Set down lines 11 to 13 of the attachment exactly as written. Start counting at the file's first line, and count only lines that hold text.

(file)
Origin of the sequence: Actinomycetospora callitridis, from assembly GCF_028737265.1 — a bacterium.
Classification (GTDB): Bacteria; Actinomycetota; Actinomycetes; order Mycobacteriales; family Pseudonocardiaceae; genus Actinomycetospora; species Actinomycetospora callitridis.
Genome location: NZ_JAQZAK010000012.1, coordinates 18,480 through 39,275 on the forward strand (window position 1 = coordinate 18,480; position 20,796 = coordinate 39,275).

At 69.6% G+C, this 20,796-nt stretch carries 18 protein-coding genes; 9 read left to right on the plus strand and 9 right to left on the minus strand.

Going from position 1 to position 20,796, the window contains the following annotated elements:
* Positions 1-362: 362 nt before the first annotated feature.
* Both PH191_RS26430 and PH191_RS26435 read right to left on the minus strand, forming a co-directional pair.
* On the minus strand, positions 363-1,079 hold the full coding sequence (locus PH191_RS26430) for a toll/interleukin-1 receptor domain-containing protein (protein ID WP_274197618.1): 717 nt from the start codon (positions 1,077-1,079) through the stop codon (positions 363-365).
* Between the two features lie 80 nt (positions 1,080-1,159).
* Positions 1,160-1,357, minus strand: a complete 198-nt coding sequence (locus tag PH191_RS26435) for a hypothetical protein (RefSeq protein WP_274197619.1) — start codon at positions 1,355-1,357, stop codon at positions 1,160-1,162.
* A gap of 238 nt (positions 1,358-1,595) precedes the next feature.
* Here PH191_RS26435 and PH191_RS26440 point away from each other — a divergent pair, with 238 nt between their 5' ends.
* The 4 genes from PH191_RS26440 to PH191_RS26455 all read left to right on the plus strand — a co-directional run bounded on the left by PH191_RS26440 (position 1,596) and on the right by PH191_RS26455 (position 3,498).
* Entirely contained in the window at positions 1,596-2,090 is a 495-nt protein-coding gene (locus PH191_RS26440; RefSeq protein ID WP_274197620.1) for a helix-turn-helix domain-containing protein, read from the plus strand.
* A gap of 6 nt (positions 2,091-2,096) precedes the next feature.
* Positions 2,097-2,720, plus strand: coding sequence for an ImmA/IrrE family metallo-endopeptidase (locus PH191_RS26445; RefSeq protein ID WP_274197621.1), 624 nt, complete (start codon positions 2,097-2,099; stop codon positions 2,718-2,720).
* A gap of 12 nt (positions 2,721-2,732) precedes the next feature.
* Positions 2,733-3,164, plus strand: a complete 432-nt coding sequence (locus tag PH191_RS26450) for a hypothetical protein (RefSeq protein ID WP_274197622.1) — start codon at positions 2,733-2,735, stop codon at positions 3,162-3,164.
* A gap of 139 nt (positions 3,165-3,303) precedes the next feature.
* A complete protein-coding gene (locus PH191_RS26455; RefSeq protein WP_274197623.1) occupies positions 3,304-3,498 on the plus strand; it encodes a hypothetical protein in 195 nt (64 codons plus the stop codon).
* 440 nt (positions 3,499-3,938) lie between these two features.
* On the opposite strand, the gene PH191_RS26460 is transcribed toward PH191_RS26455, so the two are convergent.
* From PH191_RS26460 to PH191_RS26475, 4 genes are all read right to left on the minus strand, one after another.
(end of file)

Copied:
* A gap of 238 nt (positions 1,358-1,595) precedes the next feature.
* Here PH191_RS26435 and PH191_RS26440 point away from each other — a divergent pair, with 238 nt between their 5' ends.
* The 4 genes from PH191_RS26440 to PH191_RS26455 all read left to right on the plus strand — a co-directional run bounded on the left by PH191_RS26440 (position 1,596) and on the right by PH191_RS26455 (position 3,498).